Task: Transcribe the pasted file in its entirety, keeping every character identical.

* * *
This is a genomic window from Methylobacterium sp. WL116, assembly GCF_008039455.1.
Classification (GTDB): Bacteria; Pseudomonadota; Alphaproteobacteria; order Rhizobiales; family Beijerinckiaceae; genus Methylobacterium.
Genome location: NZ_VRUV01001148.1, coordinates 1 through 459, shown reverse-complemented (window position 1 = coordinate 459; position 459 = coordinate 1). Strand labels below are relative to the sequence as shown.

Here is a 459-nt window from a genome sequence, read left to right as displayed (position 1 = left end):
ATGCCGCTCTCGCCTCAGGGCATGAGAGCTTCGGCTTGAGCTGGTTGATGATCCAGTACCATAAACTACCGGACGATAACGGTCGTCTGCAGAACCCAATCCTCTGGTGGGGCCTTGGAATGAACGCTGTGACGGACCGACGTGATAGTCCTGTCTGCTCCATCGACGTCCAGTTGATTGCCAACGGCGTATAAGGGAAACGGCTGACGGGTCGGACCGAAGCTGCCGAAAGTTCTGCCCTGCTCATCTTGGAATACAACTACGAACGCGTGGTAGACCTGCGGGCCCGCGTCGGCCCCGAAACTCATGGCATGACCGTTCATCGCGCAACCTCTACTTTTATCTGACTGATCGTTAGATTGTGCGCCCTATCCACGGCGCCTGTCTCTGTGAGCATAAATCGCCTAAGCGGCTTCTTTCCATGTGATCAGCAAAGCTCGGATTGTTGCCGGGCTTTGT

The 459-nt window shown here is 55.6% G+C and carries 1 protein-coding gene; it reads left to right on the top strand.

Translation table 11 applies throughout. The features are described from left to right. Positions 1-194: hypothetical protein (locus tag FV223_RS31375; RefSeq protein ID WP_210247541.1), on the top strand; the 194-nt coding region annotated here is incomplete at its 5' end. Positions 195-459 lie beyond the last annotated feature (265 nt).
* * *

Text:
This is a genomic window from Methylobacterium sp. WL116, assembly GCF_008039455.1.
Classification (GTDB): Bacteria; Pseudomonadota; Alphaproteobacteria; order Rhizobiales; family Beijerinckiaceae; genus Methylobacterium.
Genome location: NZ_VRUV01001148.1, coordinates 1 through 459, shown reverse-complemented (window position 1 = coordinate 459; position 459 = coordinate 1). Strand labels below are relative to the sequence as shown.

Here is a 459-nt window from a genome sequence, read left to right as displayed (position 1 = left end):
ATGCCGCTCTCGCCTCAGGGCATGAGAGCTTCGGCTTGAGCTGGTTGATGATCCAGTACCATAAACTACCGGACGATAACGGTCGTCTGCAGAACCCAATCCTCTGGTGGGGCCTTGGAATGAACGCTGTGACGGACCGACGTGATAGTCCTGTCTGCTCCATCGACGTCCAGTTGATTGCCAACGGCGTATAAGGGAAACGGCTGACGGGTCGGACCGAAGCTGCCGAAAGTTCTGCCCTGCTCATCTTGGAATACAACTACGAACGCGTGGTAGACCTGCGGGCCCGCGTCGGCCCCGAAACTCATGGCATGACCGTTCATCGCGCAACCTCTACTTTTATCTGACTGATCGTTAGATTGTGCGCCCTATCCACGGCGCCTGTCTCTGTGAGCATAAATCGCCTAAGCGGCTTCTTTCCATGTGATCAGCAAAGCTCGGATTGTTGCCGGGCTTTGT

The 459-nt window shown here is 55.6% G+C and carries 1 protein-coding gene; it reads left to right on the top strand.

Translation table 11 applies throughout. The features are described from left to right. Positions 1-194: hypothetical protein (locus tag FV223_RS31375; RefSeq protein ID WP_210247541.1), on the top strand; the 194-nt coding region annotated here is incomplete at its 5' end. Positions 195-459 lie beyond the last annotated feature (265 nt).